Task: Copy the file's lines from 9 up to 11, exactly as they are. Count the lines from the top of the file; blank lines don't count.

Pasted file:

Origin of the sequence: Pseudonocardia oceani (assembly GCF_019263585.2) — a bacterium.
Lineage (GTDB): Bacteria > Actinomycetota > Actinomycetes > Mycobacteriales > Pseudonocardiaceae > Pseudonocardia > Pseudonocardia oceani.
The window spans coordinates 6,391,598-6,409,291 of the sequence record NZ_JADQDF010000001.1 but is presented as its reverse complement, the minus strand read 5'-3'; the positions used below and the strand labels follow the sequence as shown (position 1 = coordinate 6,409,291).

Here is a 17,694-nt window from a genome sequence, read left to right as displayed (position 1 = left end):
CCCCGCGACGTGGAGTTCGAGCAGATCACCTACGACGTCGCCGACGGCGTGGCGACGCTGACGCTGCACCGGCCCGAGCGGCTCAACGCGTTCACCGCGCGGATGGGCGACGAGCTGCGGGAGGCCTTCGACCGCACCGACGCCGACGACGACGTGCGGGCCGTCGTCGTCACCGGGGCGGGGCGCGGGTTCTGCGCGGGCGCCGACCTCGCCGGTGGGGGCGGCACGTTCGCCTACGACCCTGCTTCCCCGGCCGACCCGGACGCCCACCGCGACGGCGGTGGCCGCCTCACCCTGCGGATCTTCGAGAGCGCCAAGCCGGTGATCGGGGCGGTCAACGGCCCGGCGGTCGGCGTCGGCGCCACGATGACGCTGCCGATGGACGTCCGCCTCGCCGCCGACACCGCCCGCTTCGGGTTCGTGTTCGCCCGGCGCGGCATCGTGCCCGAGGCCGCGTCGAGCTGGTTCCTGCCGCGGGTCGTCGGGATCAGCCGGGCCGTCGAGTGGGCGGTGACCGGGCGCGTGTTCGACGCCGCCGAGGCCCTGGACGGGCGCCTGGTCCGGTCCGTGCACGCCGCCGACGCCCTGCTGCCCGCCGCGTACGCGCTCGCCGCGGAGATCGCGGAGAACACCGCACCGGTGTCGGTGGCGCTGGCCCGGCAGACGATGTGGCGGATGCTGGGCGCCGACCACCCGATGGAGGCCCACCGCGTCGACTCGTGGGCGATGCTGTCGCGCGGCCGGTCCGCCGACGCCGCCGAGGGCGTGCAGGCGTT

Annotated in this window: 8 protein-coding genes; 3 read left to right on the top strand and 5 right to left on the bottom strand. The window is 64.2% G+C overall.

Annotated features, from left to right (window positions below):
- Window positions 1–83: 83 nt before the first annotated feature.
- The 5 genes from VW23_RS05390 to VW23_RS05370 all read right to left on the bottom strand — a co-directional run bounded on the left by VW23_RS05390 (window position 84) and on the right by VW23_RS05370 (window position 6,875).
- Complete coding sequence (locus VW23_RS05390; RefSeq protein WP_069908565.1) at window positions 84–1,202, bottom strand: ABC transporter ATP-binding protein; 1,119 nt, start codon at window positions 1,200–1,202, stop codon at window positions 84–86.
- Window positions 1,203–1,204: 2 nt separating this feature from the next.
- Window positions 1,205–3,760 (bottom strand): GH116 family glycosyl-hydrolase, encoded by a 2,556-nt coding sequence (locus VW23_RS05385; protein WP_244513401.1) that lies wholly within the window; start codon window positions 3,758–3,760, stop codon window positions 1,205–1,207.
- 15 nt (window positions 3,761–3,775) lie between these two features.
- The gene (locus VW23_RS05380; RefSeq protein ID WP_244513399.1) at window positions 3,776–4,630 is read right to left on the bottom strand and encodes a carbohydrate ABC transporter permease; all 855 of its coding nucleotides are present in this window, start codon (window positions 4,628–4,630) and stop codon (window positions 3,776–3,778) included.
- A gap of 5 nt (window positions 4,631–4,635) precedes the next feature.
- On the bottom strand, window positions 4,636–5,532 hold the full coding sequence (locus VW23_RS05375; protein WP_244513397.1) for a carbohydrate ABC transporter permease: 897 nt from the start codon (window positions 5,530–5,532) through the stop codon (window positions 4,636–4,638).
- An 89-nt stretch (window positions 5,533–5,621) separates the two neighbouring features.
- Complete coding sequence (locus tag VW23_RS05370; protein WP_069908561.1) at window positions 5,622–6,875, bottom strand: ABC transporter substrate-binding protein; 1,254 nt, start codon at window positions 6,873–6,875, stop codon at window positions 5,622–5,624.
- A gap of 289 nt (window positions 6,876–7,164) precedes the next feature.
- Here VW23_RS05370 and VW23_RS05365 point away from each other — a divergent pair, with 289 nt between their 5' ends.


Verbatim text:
- The 5 genes from VW23_RS05390 to VW23_RS05370 all read right to left on the bottom strand — a co-directional run bounded on the left by VW23_RS05390 (window position 84) and on the right by VW23_RS05370 (window position 6,875).
- Complete coding sequence (locus VW23_RS05390; RefSeq protein WP_069908565.1) at window positions 84–1,202, bottom strand: ABC transporter ATP-binding protein; 1,119 nt, start codon at window positions 1,200–1,202, stop codon at window positions 84–86.
- Window positions 1,203–1,204: 2 nt separating this feature from the next.